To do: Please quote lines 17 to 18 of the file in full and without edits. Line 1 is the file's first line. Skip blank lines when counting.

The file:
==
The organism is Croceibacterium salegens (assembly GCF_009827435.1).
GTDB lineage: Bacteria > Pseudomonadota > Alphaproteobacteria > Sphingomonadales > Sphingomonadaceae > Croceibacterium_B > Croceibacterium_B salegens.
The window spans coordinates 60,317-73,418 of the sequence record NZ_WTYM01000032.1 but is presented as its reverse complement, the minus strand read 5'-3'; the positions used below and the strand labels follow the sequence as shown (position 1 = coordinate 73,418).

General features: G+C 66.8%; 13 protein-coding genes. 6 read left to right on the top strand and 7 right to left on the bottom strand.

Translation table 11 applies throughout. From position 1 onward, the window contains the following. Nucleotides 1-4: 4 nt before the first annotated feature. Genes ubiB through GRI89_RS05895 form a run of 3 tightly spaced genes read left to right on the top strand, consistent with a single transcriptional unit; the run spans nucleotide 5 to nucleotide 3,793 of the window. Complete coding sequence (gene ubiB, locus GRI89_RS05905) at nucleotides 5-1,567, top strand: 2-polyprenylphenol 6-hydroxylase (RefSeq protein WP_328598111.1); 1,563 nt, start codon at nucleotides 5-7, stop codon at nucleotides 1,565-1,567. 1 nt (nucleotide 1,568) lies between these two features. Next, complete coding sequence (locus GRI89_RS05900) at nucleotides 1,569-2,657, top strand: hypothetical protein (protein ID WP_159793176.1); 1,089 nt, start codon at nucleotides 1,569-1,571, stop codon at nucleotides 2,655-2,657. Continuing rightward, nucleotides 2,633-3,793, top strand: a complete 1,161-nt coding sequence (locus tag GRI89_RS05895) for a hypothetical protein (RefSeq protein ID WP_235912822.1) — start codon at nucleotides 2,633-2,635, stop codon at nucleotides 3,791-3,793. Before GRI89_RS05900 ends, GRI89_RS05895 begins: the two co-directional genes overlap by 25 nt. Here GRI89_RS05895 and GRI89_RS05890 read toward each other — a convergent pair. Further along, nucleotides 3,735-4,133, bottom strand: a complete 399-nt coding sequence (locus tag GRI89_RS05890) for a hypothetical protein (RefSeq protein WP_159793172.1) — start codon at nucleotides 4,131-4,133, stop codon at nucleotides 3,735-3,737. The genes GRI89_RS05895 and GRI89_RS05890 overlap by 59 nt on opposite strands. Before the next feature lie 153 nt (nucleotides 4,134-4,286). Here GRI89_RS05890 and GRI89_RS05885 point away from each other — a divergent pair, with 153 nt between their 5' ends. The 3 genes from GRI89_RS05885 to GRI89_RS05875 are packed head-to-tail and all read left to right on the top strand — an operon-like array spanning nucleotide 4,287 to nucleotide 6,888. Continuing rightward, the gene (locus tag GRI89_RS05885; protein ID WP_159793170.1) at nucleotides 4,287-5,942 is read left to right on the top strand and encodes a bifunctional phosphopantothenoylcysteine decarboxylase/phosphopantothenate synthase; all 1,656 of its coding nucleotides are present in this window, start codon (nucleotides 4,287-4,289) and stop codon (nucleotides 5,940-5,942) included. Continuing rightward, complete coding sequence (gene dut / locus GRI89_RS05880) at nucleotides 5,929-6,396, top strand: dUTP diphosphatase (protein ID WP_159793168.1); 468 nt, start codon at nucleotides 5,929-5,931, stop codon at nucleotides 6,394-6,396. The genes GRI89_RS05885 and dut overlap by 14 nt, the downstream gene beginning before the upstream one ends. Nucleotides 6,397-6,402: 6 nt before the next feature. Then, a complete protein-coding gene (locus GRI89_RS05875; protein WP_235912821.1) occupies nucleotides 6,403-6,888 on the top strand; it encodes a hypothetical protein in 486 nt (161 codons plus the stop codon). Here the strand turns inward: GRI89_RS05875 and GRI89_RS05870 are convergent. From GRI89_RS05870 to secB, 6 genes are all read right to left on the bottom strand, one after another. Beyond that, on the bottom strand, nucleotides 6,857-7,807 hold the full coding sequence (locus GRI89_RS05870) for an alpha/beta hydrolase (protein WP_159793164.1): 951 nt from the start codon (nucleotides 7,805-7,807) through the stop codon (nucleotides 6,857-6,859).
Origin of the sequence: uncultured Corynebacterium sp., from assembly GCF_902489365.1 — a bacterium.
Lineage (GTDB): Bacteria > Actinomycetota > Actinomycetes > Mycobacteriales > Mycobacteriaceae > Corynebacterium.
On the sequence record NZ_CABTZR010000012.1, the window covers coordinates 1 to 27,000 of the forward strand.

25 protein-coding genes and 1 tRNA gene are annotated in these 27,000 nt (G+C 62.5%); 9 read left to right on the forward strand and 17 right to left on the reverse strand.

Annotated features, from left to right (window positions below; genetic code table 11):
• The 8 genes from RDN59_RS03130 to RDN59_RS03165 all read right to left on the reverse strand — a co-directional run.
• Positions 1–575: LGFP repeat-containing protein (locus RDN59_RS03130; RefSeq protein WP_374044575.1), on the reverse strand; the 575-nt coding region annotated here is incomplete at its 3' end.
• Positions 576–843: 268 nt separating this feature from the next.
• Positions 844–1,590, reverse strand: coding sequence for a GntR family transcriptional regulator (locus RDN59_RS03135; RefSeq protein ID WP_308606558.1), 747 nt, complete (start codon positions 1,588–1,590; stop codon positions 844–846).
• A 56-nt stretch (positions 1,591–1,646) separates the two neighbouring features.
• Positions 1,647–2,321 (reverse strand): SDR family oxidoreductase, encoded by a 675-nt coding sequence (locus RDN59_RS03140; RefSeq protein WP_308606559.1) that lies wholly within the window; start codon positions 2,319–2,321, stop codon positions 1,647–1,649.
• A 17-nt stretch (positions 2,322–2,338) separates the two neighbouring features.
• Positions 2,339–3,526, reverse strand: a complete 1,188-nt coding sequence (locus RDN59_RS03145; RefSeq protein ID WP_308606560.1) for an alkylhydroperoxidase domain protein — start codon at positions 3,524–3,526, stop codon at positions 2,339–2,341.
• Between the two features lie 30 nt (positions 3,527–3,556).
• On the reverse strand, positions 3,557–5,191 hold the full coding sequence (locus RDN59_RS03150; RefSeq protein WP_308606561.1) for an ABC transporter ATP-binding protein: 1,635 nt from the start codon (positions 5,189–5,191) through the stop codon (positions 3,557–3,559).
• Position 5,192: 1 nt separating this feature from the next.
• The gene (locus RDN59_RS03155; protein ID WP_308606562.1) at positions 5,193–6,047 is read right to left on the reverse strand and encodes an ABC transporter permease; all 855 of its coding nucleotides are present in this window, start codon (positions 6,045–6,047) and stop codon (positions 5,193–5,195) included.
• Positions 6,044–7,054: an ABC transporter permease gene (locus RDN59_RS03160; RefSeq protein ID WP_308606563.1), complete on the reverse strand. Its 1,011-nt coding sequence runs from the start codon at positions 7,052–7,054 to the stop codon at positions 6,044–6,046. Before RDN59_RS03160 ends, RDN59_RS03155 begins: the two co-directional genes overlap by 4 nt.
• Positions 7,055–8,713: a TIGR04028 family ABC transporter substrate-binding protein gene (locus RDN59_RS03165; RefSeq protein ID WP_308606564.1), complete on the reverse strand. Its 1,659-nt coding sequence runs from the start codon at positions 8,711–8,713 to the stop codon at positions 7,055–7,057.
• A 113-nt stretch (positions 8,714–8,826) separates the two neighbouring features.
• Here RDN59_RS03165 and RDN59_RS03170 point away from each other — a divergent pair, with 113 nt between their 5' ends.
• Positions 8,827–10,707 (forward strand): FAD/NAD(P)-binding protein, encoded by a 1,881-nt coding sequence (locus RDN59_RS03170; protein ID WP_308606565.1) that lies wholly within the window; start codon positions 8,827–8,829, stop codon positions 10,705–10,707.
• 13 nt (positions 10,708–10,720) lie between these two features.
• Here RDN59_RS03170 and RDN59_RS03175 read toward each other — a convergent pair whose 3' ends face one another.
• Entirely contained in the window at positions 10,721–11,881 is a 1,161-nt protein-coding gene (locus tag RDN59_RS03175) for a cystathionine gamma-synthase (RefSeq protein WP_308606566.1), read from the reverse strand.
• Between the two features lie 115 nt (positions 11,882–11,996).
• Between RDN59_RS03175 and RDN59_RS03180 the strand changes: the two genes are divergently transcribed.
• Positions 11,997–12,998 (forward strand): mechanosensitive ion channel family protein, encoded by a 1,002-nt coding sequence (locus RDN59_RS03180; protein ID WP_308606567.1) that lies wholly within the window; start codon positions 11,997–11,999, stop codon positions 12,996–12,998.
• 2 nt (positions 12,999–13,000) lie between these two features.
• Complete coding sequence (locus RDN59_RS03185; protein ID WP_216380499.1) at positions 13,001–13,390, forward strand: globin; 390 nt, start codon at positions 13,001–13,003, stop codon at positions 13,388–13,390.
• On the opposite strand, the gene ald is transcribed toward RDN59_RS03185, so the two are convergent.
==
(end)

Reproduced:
• A 17-nt stretch (positions 2,322–2,338) separates the two neighbouring features.
• Positions 2,339–3,526, reverse strand: a complete 1,188-nt coding sequence (locus RDN59_RS03145; RefSeq protein ID WP_308606560.1) for an alkylhydroperoxidase domain protein — start codon at positions 3,524–3,526, stop codon at positions 2,339–2,341.